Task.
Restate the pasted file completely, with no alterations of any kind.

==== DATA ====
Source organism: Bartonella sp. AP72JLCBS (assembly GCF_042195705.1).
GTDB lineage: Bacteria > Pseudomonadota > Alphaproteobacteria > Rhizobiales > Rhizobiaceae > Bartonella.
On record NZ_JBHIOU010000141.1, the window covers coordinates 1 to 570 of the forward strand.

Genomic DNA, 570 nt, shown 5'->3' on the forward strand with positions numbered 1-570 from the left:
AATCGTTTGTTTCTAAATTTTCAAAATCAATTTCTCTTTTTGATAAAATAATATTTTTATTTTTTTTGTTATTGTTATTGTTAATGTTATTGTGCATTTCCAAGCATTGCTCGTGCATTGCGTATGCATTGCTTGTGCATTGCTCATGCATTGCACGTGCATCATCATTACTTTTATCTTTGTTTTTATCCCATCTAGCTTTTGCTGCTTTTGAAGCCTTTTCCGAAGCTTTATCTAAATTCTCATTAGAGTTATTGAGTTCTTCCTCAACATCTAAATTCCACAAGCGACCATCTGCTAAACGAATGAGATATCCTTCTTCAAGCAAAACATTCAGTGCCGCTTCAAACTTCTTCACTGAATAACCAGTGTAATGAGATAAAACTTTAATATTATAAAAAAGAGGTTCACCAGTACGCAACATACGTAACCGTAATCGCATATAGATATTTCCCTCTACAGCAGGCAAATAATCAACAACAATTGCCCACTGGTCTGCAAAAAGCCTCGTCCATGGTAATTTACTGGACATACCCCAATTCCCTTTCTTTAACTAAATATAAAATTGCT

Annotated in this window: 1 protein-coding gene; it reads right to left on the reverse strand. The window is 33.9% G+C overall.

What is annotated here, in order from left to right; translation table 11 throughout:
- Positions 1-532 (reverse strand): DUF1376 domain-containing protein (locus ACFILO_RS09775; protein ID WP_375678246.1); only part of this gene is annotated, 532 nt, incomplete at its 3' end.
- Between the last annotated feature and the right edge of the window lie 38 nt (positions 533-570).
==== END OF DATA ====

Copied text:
Source organism: Bartonella sp. AP72JLCBS (assembly GCF_042195705.1).
GTDB lineage: Bacteria > Pseudomonadota > Alphaproteobacteria > Rhizobiales > Rhizobiaceae > Bartonella.
On record NZ_JBHIOU010000141.1, the window covers coordinates 1 to 570 of the forward strand.

Genomic DNA, 570 nt, shown 5'->3' on the forward strand with positions numbered 1-570 from the left:
AATCGTTTGTTTCTAAATTTTCAAAATCAATTTCTCTTTTTGATAAAATAATATTTTTATTTTTTTTGTTATTGTTATTGTTAATGTTATTGTGCATTTCCAAGCATTGCTCGTGCATTGCGTATGCATTGCTTGTGCATTGCTCATGCATTGCACGTGCATCATCATTACTTTTATCTTTGTTTTTATCCCATCTAGCTTTTGCTGCTTTTGAAGCCTTTTCCGAAGCTTTATCTAAATTCTCATTAGAGTTATTGAGTTCTTCCTCAACATCTAAATTCCACAAGCGACCATCTGCTAAACGAATGAGATATCCTTCTTCAAGCAAAACATTCAGTGCCGCTTCAAACTTCTTCACTGAATAACCAGTGTAATGAGATAAAACTTTAATATTATAAAAAAGAGGTTCACCAGTACGCAACATACGTAACCGTAATCGCATATAGATATTTCCCTCTACAGCAGGCAAATAATCAACAACAATTGCCCACTGGTCTGCAAAAAGCCTCGTCCATGGTAATTTACTGGACATACCCCAATTCCCTTTCTTTAACTAAATATAAAATTGCT

Annotated in this window: 1 protein-coding gene; it reads right to left on the reverse strand. The window is 33.9% G+C overall.

What is annotated here, in order from left to right; translation table 11 throughout:
- Positions 1-532 (reverse strand): DUF1376 domain-containing protein (locus ACFILO_RS09775; protein ID WP_375678246.1); only part of this gene is annotated, 532 nt, incomplete at its 3' end.
- Between the last annotated feature and the right edge of the window lie 38 nt (positions 533-570).